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The Dynamics of Regions and Networks in Industrial Ecosystems

The Dynamics of Regions and Networks in Industrial Ecosystems

Edited by Matthias Ruth and Brynhildur Davidsdottir

Industrial ecology provides a rigorous and comprehensive description of human production and consumption processes in the larger context of environmental and socioeconomic change. This volume offers methodologies for such descriptions, with contributions covering both basic and advanced analytical concepts and tools to explore the dynamics of industrial ecosystems, concentrating specifically on regions and networks.

Chapter 7: Design Approach Frameworks, Regional Metabolism and Scenarios for Sustainability

Tim Baynes, Jim West and Graham M. Turner

Subjects: business and management, organisation studies, economics and finance, industrial organisation, regional economics, transport, environment, ecological economics, environmental sociology, transport, urban and regional studies, regional economics, transport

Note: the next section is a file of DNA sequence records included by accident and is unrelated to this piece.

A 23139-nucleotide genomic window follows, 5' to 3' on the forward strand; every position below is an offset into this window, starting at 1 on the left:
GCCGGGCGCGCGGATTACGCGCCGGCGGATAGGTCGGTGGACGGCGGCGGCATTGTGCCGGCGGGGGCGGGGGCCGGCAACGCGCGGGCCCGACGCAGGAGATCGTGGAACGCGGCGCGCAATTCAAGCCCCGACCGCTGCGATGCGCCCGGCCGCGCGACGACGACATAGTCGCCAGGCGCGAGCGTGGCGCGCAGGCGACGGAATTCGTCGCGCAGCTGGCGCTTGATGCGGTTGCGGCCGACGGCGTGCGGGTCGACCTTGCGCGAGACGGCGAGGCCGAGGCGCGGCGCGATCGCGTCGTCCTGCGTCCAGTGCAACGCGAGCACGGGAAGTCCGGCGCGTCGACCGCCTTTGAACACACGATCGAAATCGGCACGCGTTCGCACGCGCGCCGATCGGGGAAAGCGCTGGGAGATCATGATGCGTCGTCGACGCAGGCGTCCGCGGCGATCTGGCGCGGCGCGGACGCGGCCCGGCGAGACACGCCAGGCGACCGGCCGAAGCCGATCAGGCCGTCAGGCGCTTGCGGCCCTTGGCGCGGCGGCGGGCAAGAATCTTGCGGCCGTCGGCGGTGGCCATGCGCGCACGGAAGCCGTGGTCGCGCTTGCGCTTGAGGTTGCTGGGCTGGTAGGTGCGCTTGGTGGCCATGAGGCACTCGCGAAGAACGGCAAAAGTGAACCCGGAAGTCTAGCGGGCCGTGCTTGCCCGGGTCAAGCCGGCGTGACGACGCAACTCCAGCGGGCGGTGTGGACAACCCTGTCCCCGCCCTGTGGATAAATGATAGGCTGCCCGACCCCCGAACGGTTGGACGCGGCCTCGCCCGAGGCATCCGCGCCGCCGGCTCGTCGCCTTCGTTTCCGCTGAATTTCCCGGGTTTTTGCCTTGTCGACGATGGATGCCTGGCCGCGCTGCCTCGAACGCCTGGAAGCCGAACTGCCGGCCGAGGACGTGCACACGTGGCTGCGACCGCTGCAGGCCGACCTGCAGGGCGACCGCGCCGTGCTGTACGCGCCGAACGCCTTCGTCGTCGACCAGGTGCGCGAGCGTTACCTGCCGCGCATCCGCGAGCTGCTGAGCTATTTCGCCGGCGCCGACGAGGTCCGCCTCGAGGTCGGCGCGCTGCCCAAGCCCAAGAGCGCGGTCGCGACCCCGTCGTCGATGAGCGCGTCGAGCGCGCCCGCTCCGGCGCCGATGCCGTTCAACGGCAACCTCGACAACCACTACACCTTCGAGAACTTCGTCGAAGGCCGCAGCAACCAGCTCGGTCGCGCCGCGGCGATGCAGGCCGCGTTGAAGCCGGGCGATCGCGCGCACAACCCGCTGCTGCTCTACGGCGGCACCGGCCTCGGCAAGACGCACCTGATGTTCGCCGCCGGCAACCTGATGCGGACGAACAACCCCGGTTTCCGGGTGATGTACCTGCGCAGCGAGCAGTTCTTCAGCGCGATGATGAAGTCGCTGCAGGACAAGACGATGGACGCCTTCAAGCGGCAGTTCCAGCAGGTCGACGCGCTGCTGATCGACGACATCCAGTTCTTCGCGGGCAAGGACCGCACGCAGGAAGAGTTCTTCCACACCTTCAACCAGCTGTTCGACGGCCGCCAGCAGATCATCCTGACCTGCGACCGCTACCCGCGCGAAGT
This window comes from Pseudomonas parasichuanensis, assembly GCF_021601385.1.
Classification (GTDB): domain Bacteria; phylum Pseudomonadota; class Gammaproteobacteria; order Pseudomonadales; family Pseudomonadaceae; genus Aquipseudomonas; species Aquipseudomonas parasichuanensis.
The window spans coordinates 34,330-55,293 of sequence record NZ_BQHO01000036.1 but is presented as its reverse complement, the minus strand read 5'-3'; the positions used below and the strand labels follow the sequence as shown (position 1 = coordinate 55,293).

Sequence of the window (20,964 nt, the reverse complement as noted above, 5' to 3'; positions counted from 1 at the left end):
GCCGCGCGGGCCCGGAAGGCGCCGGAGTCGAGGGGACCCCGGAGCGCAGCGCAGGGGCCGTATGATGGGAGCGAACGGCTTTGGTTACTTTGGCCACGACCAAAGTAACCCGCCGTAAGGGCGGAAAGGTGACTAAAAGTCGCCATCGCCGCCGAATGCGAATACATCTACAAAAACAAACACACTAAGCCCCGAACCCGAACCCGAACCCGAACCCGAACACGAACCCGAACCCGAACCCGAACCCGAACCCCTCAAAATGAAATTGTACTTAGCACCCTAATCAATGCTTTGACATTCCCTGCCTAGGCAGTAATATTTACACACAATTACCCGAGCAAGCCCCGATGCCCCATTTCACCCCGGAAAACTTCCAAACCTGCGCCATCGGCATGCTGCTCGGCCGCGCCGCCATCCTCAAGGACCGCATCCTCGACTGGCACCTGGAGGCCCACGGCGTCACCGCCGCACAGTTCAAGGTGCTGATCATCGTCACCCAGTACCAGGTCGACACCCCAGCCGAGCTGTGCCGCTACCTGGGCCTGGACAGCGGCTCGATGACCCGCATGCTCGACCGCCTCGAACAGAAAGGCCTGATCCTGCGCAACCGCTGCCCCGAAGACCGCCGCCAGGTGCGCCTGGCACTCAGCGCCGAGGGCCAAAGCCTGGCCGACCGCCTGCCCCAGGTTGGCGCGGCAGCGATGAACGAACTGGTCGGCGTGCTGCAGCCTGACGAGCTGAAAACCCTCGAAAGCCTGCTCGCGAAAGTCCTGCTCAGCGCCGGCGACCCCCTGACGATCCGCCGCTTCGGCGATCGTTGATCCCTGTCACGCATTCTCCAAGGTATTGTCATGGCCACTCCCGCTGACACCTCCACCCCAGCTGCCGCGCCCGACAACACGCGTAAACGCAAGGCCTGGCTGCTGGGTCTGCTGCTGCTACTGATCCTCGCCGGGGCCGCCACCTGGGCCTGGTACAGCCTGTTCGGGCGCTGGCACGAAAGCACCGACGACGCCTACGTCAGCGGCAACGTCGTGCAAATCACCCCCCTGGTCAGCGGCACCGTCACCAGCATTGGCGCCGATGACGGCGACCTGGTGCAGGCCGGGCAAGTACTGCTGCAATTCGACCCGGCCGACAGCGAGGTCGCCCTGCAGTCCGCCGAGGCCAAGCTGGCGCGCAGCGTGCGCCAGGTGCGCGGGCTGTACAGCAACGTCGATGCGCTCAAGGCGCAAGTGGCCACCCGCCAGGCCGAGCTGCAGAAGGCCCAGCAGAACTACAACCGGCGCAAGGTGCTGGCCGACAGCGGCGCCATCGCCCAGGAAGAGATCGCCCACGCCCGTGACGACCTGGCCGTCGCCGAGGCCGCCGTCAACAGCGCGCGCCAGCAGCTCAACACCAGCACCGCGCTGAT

Tim Baynes, Jim West and Graham M. Turner INTRODUCTION 7.1 As a physical entity, the whole of an urban economy may be considered as an industrial ecosystem; one that exists at several spatial and temporal scales and whose dynamics are affected by population growth and strategic planning among other factors. The long-term (100 years) influence of policy and strategic planning is generally under-represented in such city region industrial ecosystems. The long-term, often indirect, impacts of policy choices have been demonstrated to be of critical importance to the vulnerability or sustainability of a region (Proust 2003). In the following we demonstrate an approach to simulating regional metabolism that addresses the broader implications for sustainability by explicitly incorporating strategic choices in its representation of the physical dynamics of a city region. This is achieved through a computer model framework that incorporates the dynamics of the physical economy of a region and, simultaneously, functions as an integrated historical account of regional metabolism. Importantly, the framework is also a facility whereby decision-makers can use these attributes in combination with expert knowledge or other computer models to simulate and explore the physical implications of long-term strategies. This framework has been constructed using the design approach (Gault et al. 1987). In contrast with some approaches to urban simulation and decision support such as those found in Brail and Klosterman (2001), the decision-maker is employed as an integral part of the mechanism by which simulations of the future are calculated. The example here is the study area...

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